3D Printing Slicers
I recently replaced my Flashforge Adventurer 3 printer that I had been using for a few years as my first printer with a BambuLab X1 Carbon, wanting a printer that was not a “project” so I could focus on modelling and printing. It's an investment, but my partner convinced me that I was using the printer often enough to warrant it, and told me to look out for Black Friday sales, which I did.
The hardware-specific slicer, Bambu Studio, was available for Linux, but only as an AppImage, with many people reporting crashes on startup, non-working video live view, and other problems that the hardware maker tried to work-around by shipping separate AppImage variants for Ubuntu and Fedora.
After close to 150 patches to the upstream software (which, in hindsight, I could probably have avoided by compiling the C++ code with LLVM), I manage to “flatpak” the application and make it available on Flathub. It's reached 3k installs in about a month, which is quite a bit for a niche piece of software.
Note that if you click the “Donate” button on the Flathub page, it will take you a page where you can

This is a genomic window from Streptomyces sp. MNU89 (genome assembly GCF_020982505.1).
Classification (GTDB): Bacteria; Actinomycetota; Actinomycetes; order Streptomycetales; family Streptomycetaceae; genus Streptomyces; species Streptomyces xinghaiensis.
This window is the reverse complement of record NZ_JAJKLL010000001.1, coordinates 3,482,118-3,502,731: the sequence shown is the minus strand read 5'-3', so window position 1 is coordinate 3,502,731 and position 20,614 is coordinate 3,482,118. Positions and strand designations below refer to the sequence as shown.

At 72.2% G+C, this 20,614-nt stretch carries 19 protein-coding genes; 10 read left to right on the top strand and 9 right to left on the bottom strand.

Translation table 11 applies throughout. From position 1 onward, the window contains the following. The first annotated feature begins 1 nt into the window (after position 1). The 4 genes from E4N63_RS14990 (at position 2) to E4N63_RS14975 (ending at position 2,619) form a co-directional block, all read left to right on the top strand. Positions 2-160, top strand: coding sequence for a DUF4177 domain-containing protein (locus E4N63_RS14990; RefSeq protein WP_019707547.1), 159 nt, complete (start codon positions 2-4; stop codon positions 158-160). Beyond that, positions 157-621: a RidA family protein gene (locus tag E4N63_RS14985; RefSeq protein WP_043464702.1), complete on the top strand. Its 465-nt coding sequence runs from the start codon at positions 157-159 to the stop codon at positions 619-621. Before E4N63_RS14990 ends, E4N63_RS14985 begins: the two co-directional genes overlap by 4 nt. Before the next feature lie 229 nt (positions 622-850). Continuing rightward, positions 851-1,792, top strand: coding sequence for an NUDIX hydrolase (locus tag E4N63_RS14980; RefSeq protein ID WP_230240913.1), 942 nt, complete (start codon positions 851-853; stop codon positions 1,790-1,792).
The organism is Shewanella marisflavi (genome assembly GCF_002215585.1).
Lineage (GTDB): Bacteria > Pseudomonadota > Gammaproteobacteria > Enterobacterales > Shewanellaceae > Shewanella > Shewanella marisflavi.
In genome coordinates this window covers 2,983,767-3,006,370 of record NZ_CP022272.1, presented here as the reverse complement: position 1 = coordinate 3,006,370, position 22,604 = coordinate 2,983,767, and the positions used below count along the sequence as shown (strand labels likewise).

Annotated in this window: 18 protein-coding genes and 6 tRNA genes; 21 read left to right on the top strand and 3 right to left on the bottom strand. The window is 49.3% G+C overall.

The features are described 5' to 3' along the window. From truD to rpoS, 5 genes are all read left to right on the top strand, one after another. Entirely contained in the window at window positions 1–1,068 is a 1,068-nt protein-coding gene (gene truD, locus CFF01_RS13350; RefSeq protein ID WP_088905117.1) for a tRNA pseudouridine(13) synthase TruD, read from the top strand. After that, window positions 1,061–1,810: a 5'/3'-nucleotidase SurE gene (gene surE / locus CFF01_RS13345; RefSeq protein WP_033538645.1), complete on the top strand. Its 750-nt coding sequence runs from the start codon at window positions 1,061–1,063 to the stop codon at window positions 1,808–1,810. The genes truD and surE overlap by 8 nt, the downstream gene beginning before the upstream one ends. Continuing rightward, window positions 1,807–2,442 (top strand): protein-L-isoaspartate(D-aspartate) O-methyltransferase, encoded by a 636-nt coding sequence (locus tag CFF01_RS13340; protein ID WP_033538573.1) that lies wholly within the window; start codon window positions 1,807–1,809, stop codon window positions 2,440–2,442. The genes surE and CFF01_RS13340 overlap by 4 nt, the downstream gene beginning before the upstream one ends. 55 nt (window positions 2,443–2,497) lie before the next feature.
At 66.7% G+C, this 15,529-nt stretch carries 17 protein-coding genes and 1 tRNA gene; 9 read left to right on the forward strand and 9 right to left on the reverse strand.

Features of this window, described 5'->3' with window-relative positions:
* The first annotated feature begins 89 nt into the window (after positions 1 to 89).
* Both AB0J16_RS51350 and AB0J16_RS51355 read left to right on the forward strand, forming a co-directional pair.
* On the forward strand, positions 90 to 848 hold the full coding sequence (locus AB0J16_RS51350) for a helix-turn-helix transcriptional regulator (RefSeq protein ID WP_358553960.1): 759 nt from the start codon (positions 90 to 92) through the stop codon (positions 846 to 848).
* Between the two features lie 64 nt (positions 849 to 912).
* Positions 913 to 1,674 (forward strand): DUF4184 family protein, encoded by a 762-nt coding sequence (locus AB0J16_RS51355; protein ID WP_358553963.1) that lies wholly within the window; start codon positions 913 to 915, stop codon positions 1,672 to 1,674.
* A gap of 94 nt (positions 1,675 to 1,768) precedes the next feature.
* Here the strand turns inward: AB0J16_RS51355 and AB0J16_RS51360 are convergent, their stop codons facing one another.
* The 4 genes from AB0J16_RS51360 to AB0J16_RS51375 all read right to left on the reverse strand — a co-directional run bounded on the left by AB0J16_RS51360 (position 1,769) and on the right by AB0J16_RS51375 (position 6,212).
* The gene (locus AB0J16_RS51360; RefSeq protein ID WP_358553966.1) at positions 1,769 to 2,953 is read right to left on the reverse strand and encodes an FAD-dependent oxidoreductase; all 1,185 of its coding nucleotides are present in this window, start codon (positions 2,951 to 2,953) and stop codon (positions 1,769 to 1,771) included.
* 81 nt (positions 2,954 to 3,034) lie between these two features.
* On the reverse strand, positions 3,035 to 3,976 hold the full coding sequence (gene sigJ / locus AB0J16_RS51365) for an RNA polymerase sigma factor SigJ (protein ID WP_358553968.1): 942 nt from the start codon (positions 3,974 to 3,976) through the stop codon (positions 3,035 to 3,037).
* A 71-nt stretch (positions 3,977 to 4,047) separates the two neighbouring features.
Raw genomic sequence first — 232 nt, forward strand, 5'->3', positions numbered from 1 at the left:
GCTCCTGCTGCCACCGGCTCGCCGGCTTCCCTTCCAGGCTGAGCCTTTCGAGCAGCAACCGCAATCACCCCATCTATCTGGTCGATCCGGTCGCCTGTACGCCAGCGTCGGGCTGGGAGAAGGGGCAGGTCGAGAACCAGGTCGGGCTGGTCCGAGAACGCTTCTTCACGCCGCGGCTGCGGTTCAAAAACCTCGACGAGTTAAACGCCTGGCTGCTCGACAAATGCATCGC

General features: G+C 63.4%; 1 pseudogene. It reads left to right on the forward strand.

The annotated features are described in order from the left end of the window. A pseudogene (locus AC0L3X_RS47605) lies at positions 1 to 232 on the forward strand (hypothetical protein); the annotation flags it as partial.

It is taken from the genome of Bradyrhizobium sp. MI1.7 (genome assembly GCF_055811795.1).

feed my transformed fossil fuel addiction buy filament for repairs and printing perfectly fitting everyday items, rather than bulk importing them from the other side of the planet.
Preparing a Game Gear consoliser shell
I will continue to maintain the FlashPrint slicer for FlashForge printers, installed by nearly 15k users, although I enabled automated updates now, and will not be updating the release notes, which required manual intervention.
FlashForge have unfortunately never answered my queries about making this distribution of their software official (and fixing the crash when using a VPN...).
As I was updating the Rhythmbox Flatpak on Flathub, I realised that it just reached 250k installs, which puts the number of installations of those 3D printing slicers above into perspective.
The updated screenshot used on Flathub
Congratulations, and many thanks, to all the developers that keep on contributing to this very mature project, especially Jonathan Matthew who's been maintaining the app since 2008.